It is essential that the fluorination be conducted in the presence of an inert gas such as helium, nitrogen or argon, of which helium is preferred. The fluorine should be mixed thoroughly with the inert gas before it is introduced into the reactor. Initially, the volume ratio of inert gas to fluorine should desirably be in the range of about 40 volumes of inert gas to about 3 volumes of fluorine. However, this ratio should gradually be reduced by reducing the amount of inert gas until finally essentially pure fluorine alone is being introduced into the reactor. This may conveniently be achieved by regulating the flow rate of the two gases into the reactor.
Finally, the weight ratio of fluorine to methylpentane should be about twice the stoichiometric amount so that nearly complete fluorine substitution will occur.
In a further embodiment of this invention BrF3 or ClF3 may be used in place of F2 as the fluorinating agent, in which case there is obtained, in addition to the aforementioned fluorinated methylpentanes, small amounts of mixtures of brominated or chlorinated by-products of varying degrees of halogen substitution, including mixed halogenated brominated or chlorinated fluorine-substituted compounds. The exact composition of these mixtures is not precisely known. Their preparation, however, follows exactly the aforedescribed process using F2 alone.
In the following examples, a typical reaction was carried out using a 4-zone reactor fitted with a mixing zone for the gases upstream from the reactor, and a cooling trap downstream from the outlet to trap the reaction product and unreacted methylpentane.
One typical reactor system is shown in FIG. 1. Part A is the main reactor. It consists of a nickel tube packed with copper turnings and passing through four traps (zones) that can be separately cooled. Part B is a mixing chamber in which metered amounts of fluorine and helium are mixed before entering the reactor. Part C is a Hastings model LF 50X flow meter used to measure the fluorine flow. Part D is a Matheson Gas model 600 flowmeter used to measure the helium flow. Parts E and F are metering valves. Part G is an NaF trap used to remove HF. Part H is a glass trap cooled by liquid nitrogen and used to trap volatile products. Part I is an Al2 O3 trap used to remove unreacted fluorine. Valve J controls the nitrogen flow through trap I which is used to prevent oxygen from diffusing back into the reactor. Part K is a fitting that can be removed to allow material to be injected into the reactor.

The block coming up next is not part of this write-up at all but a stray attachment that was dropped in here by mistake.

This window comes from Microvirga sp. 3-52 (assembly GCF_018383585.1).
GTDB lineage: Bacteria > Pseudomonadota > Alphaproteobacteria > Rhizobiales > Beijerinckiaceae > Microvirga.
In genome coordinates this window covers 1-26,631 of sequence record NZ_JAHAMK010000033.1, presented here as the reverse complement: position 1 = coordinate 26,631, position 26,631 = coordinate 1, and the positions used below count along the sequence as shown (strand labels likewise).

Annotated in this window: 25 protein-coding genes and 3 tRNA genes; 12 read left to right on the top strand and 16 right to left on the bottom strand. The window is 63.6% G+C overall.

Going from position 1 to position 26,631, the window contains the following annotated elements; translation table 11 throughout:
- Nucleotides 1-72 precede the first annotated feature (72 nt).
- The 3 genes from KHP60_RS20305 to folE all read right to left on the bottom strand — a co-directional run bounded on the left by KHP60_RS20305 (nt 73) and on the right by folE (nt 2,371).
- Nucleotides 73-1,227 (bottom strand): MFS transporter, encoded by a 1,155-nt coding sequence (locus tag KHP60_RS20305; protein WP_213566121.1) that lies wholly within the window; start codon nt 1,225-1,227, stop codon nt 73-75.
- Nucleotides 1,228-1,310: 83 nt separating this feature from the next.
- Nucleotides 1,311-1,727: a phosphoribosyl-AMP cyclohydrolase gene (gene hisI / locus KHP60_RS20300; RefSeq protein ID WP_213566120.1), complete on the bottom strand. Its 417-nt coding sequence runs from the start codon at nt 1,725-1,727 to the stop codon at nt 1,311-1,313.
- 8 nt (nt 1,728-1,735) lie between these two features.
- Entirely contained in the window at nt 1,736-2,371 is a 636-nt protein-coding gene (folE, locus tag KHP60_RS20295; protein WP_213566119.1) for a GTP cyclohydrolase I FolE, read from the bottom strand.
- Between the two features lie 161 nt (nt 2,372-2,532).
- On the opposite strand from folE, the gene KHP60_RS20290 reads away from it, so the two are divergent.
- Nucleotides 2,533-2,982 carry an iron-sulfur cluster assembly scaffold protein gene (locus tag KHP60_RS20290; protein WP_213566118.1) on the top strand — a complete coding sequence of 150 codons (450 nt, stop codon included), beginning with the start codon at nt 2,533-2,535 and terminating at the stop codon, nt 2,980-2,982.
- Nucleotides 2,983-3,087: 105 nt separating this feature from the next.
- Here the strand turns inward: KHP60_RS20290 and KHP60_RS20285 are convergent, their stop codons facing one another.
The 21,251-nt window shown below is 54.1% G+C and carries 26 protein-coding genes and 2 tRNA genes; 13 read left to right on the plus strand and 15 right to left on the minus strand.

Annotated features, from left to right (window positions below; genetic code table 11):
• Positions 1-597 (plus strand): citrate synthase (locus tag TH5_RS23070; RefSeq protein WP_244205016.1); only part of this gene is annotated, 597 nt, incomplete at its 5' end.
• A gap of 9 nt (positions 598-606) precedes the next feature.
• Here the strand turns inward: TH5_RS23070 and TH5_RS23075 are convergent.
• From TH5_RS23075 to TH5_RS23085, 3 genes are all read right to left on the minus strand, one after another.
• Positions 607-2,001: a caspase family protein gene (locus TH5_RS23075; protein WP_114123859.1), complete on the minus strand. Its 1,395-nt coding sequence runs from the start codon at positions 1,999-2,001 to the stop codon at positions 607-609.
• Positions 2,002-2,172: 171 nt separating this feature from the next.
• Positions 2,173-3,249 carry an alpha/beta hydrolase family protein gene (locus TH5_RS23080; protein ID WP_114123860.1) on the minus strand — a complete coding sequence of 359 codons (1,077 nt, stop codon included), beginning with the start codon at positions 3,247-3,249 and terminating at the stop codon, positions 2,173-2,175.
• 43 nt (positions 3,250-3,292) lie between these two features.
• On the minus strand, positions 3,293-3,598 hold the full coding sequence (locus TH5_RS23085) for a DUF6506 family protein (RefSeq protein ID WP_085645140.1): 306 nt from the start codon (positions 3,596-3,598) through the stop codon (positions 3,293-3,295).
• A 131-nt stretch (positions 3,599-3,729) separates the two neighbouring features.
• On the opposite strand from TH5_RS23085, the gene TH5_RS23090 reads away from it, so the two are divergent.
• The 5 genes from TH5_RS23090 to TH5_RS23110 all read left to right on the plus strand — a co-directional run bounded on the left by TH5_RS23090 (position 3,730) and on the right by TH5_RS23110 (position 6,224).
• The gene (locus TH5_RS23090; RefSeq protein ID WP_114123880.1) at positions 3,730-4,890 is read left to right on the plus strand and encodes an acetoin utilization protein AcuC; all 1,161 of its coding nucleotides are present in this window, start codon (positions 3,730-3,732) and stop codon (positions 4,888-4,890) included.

A typical reaction was started by first flushing the apparatus with 100 cc/min helium for 12 hours, then cooling zones one and two with a dry ice-isopropanol slush and injecting a measured amount of starting material through fitting K. The reaction was continued by cooling trap H with liquid nitrogen, adjusting the fluorine and helium flows to the desired rates, and filling and emptying the appropriate reactor zones. The reaction was ended by flushing with pure helium for 12 hours, then warming the reactor and letting the volatile products be carried into trap H by the helium flow. The conditions used for each reaction are shown in Table 1.